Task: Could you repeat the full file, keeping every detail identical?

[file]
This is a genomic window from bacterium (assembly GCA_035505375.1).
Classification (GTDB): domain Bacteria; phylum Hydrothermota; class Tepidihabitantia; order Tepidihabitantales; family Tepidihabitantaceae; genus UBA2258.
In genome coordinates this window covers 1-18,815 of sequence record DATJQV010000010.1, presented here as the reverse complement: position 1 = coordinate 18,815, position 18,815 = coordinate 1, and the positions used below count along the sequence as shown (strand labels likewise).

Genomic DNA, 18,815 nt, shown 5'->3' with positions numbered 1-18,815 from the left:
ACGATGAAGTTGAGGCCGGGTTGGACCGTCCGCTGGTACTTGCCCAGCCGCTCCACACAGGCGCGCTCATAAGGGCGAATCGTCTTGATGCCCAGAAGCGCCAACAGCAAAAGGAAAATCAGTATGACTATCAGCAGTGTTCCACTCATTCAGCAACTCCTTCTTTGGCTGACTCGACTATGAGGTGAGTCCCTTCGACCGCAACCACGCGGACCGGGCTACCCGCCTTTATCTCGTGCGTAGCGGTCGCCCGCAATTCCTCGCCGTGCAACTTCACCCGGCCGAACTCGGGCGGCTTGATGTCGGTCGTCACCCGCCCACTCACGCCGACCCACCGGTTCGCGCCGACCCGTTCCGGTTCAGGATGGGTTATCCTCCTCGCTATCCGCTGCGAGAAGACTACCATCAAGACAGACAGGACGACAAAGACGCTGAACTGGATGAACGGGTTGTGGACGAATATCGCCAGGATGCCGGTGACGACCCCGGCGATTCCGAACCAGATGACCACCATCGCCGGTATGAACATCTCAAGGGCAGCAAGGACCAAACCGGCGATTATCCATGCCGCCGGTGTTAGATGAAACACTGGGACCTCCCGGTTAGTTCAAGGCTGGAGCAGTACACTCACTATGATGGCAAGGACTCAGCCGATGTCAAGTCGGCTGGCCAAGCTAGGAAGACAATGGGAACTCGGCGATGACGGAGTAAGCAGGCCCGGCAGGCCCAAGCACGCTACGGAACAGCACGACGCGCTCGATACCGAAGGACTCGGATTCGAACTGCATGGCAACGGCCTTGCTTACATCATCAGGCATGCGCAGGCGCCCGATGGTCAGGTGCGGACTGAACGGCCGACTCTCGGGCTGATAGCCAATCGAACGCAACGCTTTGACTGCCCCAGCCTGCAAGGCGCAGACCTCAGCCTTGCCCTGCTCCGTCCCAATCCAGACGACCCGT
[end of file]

This is a genomic window from bacterium (assembly GCA_035505375.1).
Classification (GTDB): domain Bacteria; phylum Hydrothermota; class Tepidihabitantia; order Tepidihabitantales; family Tepidihabitantaceae; genus UBA2258.
In genome coordinates this window covers 1-18,815 of sequence record DATJQV010000010.1, presented here as the reverse complement: position 1 = coordinate 18,815, position 18,815 = coordinate 1, and the positions used below count along the sequence as shown (strand labels likewise).

Genomic DNA, 18,815 nt, shown 5'->3' with positions numbered 1-18,815 from the left:
ACGATGAAGTTGAGGCCGGGTTGGACCGTCCGCTGGTACTTGCCCAGCCGCTCCACACAGGCGCGCTCATAAGGGCGAATCGTCTTGATGCCCAGAAGCGCCAACAGCAAAAGGAAAATCAGTATGACTATCAGCAGTGTTCCACTCATTCAGCAACTCCTTCTTTGGCTGACTCGACTATGAGGTGAGTCCCTTCGACCGCAACCACGCGGACCGGGCTACCCGCCTTTATCTCGTGCGTAGCGGTCGCCCGCAATTCCTCGCCGTGCAACTTCACCCGGCCGAACTCGGGCGGCTTGATGTCGGTCGTCACCCGCCCACTCACGCCGACCCACCGGTTCGCGCCGACCCGTTCCGGTTCAGGATGGGTTATCCTCCTCGCTATCCGCTGCGAGAAGACTACCATCAAGACAGACAGGACGACAAAGACGCTGAACTGGATGAACGGGTTGTGGACGAATATCGCCAGGATGCCGGTGACGACCCCGGCGATTCCGAACCAGATGACCACCATCGCCGGTATGAACATCTCAAGGGCAGCAAGGACCAAACCGGCGATTATCCATGCCGCCGGTGTTAGATGAAACACTGGGACCTCCCGGTTAGTTCAAGGCTGGAGCAGTACACTCACTATGATGGCAAGGACTCAGCCGATGTCAAGTCGGCTGGCCAAGCTAGGAAGACAATGGGAACTCGGCGATGACGGAGTAAGCAGGCCCGGCAGGCCCAAGCACGCTACGGAACAGCACGACGCGCTCGATACCGAAGGACTCGGATTCGAACTGCATGGCAACGGCCTTGCTTACATCATCAGGCATGCGCAGGCGCCCGATGGTCAGGTGCGGACTGAACGGCCGACTCTCGGGCTGATAGCCAATCGAACGCAACGCTTTGACTGCCCCAGCCTGCAAGGCGCAGACCTCAGCCTTGCCCTGCTCCGTCCCAATCCAGACGACCCGT